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Connecting Diverse Knowledge Systems for Enhanced Ecosystem Governance: The Multiple Evidence Base Approach
Stockholm University, Faculty of Science, Stockholm Resilience Centre.
Stockholm University, Faculty of Science, Stockholm Resilience Centre.
Stockholm University, Faculty of Science, Stockholm Resilience Centre.
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2014 (English)In: Ambio, ISSN 0044-7447, E-ISSN 1654-7209, Vol. 43, no 5, 579-591 p.Article in journal (Refereed) Published
Abstract [en]

Indigenous and local knowledge systems as well as practitioners' knowledge can provide valid and useful knowledge to enhance our understanding of governance of biodiversity and ecosystems for human well-being. There is, therefore, a great need within emerging global assessment programs, such as the IPBES and other international efforts, to develop functioning mechanisms for legitimate, transparent, and constructive ways of creating synergies across knowledge systems. We present the multiple evidence base (MEB) as an approach that proposes parallels whereby indigenous, local and scientific knowledge systems are viewed to generate different manifestations of knowledge, which can generate new insights and innovations through complementarities. MEB emphasizes that evaluation of knowledge occurs primarily within rather than across knowledge systems. MEB on a particular issue creates an enriched picture of understanding, for triangulation and joint assessment of knowledge, and a starting point for further knowledge generation.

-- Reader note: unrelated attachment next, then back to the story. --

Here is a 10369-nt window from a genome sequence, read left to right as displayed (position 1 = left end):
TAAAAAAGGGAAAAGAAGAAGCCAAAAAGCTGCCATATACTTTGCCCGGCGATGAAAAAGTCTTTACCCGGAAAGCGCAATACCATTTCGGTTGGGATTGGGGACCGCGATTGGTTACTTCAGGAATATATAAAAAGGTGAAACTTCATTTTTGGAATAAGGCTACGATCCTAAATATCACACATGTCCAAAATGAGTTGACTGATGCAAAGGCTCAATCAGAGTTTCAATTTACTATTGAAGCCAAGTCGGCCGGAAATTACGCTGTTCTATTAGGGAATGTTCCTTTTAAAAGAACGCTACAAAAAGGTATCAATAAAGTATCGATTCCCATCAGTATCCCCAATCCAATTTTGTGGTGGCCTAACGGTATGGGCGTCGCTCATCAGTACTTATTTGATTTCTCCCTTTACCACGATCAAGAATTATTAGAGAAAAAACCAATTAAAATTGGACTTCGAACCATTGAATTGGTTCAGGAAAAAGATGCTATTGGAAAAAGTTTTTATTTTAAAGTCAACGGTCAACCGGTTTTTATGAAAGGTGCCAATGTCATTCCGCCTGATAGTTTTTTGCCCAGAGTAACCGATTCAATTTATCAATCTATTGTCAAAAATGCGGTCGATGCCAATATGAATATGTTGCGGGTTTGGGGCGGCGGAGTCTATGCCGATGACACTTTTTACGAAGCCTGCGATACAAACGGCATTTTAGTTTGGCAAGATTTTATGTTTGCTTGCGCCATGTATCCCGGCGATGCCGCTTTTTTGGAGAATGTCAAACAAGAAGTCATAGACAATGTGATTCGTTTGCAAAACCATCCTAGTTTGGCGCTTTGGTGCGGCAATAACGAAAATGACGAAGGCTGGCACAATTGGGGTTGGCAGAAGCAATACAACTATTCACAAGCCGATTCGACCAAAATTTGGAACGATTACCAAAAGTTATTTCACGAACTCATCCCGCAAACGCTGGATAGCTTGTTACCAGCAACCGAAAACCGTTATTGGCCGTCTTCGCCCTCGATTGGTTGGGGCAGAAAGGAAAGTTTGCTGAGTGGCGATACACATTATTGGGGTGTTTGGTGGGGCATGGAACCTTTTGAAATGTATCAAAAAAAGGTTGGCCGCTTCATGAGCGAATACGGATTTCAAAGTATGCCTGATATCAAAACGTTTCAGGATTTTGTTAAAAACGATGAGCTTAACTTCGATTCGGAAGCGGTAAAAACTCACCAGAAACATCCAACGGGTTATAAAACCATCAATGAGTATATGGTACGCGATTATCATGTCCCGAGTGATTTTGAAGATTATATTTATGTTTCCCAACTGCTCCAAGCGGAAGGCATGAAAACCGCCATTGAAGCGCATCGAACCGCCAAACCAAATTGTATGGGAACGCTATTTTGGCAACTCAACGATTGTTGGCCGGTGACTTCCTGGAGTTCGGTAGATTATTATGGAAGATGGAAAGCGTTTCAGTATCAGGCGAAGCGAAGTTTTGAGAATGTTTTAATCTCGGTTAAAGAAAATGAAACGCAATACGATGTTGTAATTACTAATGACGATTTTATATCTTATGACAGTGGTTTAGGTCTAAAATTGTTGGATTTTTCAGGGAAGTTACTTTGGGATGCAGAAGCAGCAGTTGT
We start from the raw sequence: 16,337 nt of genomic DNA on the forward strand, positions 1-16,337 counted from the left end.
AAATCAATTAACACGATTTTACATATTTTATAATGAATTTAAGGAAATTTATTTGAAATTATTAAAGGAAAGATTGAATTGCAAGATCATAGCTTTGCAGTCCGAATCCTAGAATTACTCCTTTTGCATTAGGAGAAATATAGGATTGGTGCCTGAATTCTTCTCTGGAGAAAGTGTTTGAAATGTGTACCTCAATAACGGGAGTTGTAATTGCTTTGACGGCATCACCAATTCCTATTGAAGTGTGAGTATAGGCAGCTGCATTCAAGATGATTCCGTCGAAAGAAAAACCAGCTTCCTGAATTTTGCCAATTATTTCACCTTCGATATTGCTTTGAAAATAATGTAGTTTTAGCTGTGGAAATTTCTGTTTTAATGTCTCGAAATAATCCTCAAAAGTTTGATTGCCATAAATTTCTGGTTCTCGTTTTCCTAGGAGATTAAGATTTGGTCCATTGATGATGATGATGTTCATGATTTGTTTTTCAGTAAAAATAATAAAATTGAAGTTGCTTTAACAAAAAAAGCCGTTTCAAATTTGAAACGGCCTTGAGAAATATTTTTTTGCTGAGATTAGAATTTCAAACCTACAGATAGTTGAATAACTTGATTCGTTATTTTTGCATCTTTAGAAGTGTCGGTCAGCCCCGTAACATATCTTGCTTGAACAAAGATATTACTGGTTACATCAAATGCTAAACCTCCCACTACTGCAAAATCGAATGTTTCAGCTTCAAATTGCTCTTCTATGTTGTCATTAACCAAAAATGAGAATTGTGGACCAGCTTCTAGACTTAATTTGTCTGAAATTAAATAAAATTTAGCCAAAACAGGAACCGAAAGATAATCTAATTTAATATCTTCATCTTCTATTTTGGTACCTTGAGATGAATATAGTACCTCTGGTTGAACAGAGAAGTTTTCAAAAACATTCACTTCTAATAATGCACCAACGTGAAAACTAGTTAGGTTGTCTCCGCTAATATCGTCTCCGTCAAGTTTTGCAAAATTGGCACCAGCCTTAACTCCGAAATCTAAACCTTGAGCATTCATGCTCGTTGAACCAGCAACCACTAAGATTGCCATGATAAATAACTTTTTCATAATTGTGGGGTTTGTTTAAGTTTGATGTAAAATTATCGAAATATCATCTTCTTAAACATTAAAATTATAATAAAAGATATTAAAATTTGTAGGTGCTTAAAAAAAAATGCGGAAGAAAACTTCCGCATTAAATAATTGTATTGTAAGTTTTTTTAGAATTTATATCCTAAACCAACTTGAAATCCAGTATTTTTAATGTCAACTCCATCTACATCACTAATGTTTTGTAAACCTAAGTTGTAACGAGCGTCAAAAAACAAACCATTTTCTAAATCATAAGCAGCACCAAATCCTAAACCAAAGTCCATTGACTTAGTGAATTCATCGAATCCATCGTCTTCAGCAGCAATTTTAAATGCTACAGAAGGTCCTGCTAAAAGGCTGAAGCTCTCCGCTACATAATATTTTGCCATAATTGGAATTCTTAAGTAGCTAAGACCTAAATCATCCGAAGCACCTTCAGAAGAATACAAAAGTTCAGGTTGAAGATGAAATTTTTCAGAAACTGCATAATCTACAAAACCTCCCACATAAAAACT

Place, publisher, year, edition, pages
2014. Vol. 43, no 5, 579-591 p.
Keyword [en]
Local knowledge, Indigenous knowledge, Complementarity, Validation, Ecosystem assessments, Co-production of knowledge
National Category
Biological Sciences
Identifiers
URN: urn:nbn:se:su:diva-107606DOI: 10.1007/s13280-014-0501-3ISI: 000340591400003OAI: oai:DiVA.org:su-107606DiVA: diva2:750203
Note

AuthorCount:5;

Available from: 2014-09-26 Created: 2014-09-22 Last updated: 2017-12-05Bibliographically approved

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Tengö, MariaElmqvist, ThomasMalmer, Pernilla
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